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What Is Net Working Capital? With Definitions and Formulas for Small Business

Net working capital is the difference between a business’s current assets and its current liabilities. Net working capital is calculated using line items from a business’s balance sheet. Generally, the larger your net working capital balance is, the more likely it is that your company can cover its current obligations.

These topics cover what net working capital is and why it’s important for small business accounting:

What Is Included in Net Working Capital?

How to Calculate Net Working Capital

Why is Net Working Capital Important?

How to Improve Net Working Capital

What Is Included in Net Working Capital?

Net working capital gives a good indication of the financial health of a small business. Net working capital shows the liquidity of a company by subtracting its current liabilities from its current assets. These are the line items from the balance sheet included in the net working capital calculation:

  • Current Assets: Current assets are all assets that will be converted to cash within a year, including currency, accounts receivable, inventory and prepaid expenses.
  • Current Liabilities: Current liabilities are all short-term debts that will be paid within a year, including rent, utilities, payroll and payments toward long-term debt.

How to Calculate Net Working Capital

Calculating net working capital helps a business understand how well it’s able to cover its obligations in the short term. To calculate net working capital, follow these steps:

1. Add Up Current Assets

First, add up all the current assets line items from the balance sheet, including cash and cash equivalents, marketable investments and accounts receivable.

2. Add Up Current Liabilities

Next, add up all the current liabilities line items reported on the balance sheet, including accounts payable, sales tax payable, interest payable and payroll.

3. Calculate Net Working Capital

Subtract your current liabilities from your current assets. The final figure gives your business’s net working capital.

Net Working Capital Formula

The formula for calculating net working capital is:

Net Working Capital = Current Assets – Current Liabilities

Why is Net Working Capital Important?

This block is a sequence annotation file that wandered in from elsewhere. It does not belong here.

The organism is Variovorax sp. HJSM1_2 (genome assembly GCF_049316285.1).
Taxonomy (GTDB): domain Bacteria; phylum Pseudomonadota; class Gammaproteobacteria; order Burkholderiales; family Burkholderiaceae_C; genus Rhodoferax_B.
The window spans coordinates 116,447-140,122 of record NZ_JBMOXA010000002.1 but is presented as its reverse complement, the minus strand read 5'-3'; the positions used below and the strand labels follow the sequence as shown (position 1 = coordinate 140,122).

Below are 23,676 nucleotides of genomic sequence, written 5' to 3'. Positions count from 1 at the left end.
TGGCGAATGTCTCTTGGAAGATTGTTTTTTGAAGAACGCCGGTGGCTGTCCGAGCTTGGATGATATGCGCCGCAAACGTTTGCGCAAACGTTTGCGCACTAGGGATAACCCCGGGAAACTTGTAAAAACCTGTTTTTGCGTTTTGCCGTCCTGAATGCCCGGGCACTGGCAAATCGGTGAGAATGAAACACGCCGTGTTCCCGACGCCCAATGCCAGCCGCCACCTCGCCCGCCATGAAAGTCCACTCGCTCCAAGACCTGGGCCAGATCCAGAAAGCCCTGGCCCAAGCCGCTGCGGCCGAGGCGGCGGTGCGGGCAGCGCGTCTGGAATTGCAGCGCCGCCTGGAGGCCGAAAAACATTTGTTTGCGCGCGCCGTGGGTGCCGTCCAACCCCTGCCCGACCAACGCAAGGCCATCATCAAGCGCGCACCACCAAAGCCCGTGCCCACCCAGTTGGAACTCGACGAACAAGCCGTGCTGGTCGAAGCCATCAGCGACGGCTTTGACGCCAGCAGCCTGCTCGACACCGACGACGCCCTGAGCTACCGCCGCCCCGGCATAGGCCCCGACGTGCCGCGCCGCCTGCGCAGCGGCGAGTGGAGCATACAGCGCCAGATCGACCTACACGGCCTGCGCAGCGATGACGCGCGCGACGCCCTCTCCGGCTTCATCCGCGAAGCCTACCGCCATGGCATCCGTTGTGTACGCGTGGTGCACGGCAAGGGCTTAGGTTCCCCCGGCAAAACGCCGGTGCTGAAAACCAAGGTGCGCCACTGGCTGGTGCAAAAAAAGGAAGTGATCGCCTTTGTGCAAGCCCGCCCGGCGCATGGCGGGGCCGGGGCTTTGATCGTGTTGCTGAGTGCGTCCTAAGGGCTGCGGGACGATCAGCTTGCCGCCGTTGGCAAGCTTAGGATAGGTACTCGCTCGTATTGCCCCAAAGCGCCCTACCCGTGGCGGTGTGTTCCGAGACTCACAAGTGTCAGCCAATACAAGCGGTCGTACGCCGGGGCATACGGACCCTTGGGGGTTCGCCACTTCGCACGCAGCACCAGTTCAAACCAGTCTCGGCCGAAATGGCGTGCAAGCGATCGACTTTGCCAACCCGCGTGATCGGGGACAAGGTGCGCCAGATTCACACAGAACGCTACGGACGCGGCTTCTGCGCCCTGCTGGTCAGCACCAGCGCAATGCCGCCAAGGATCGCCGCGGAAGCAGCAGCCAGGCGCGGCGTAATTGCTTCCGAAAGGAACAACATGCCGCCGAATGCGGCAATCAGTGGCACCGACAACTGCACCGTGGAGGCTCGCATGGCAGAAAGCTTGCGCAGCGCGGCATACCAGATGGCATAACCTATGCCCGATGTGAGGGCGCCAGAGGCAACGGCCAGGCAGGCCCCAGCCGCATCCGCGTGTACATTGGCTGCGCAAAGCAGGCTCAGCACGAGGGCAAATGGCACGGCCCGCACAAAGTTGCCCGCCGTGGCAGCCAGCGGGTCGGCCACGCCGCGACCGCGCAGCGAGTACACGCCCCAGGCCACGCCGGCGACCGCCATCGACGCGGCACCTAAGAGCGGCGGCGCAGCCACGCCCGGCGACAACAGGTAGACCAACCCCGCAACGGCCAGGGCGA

Net working capital is important because it gives an idea of a business’s liquidity and whether the company has enough money to cover its short-term obligations. If the net working capital figure is zero or greater, the business is able to cover its current obligations. Generally, the larger the net working capital figure is, the better prepared the business is to cover its short-term obligations. Businesses should at all times have access to enough capital to cover all their bills for a year.

Net working capital is most helpful when it’s used to compare how the figure changes over time, so you can establish a trend in your business’s liquidity and see if it’s improving or declining. If your business’s net working capital is substantially positive, that’s a good sign you can meet your financial obligations in the future. If it’s substantially negative, that suggests your business can’t make its upcoming payments and might be in danger of bankruptcy.

Net working capital can also give an indication of how quickly a company can grow. If a business has significant capital reserves it may be able to scale its operations quite quickly, by investing in better equipment, for example.

How to Improve Net Working Capital

Small businesses can make certain changes to their operations if they want to improve their net working capital. Some of those adjustments include:

  • Change your payment terms to shorten your billing cycle and ensure your customers pay you more frequently for your goods or services
  • Be diligent about following up with clients as soon as an invoice is due, so you can collect late payment more quickly
  • Return unused inventory to your vendors so that you can receive a refund for the cost
  • Lengthen the payment period for your vendors, if they’ll allow it without charging late fees

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